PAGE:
As someone who has a passion for marine conservation, Peter Chadwick is always on the look out for innovative ideas to reduce our negative impacts on the oceans. One of his biggest bugbears is the amount of fishing line that gets irresponsibly discarded along our coastlines.
This line is non-bidigradable and can last for hundreds of years, entangling and snaring reef systems, marine mammals and birds and causing any entangled wildlife to suffer an unnecessary slow and often painful death.
On a recent visit to Gansbaai, for a catch up meeting with the Deyer Island Conservation Trusts Wilfred Chivall, Peter was shown an innovative project that they have initiated. In association with the Overstrand Municipality, the Trust have established a fishing line recovery and recycling program and have placed specially designed disposal bins at strategic positions and popular fishing locations along the coastline and encourage fishermen to throw away their discarded line into them. Wilfred says that the response has been very positive and that this initiative should definitely be rolled out elsewhere.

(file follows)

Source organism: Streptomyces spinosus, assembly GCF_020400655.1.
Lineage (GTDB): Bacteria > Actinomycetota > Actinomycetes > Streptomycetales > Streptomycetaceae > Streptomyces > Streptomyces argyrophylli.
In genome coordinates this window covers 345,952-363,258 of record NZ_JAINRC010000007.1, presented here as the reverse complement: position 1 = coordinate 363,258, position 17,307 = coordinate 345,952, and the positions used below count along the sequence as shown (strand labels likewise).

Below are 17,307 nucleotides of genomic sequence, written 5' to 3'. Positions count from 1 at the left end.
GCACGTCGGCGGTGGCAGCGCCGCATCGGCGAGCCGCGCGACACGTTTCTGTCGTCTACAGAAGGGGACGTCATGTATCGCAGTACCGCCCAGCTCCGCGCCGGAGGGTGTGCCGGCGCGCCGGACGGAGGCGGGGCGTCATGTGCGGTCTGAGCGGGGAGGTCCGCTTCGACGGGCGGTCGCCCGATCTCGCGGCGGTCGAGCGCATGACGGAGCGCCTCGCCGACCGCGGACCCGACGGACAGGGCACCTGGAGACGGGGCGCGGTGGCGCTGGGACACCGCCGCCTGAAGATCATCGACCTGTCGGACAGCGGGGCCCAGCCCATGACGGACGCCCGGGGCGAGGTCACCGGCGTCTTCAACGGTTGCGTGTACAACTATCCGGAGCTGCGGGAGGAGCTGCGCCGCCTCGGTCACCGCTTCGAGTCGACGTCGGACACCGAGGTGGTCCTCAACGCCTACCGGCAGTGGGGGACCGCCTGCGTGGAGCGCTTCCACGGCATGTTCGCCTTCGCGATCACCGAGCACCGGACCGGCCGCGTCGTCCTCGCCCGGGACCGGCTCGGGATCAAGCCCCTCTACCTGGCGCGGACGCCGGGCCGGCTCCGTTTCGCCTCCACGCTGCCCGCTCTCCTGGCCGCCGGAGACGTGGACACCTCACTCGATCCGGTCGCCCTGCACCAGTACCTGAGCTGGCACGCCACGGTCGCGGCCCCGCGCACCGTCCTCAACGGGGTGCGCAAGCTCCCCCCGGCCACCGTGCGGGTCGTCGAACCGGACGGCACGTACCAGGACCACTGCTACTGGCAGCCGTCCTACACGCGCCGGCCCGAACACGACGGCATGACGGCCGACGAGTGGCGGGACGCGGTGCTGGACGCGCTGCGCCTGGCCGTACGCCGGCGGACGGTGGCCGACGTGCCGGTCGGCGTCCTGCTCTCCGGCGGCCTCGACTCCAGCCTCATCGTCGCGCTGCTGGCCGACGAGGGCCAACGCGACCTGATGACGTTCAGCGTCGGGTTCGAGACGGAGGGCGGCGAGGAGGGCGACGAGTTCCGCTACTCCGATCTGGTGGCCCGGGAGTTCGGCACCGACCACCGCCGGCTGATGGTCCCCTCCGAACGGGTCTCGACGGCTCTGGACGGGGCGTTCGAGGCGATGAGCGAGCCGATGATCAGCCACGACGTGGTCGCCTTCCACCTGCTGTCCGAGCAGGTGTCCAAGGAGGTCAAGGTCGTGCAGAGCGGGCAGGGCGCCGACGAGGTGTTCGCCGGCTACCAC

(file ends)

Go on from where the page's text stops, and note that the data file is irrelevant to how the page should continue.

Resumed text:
These bins are clearly labeled, also helping to increase public awareness about the negative impacts of discarding fishing line and other waste material. In East London, I am also aware of someone, who in a single year has collected nine kilograms of discarded fishing line from his home stretch of coastline! This has been worked out to equal 30kilometers of discarded line!
The actions from these few individuals clearly show that each of us can make a positive difference and will hopefully also encourage others to become involved in beach clean ups in their own areas. For more information on this fantastic initiative, please visit Deyer Island Conservation Trust.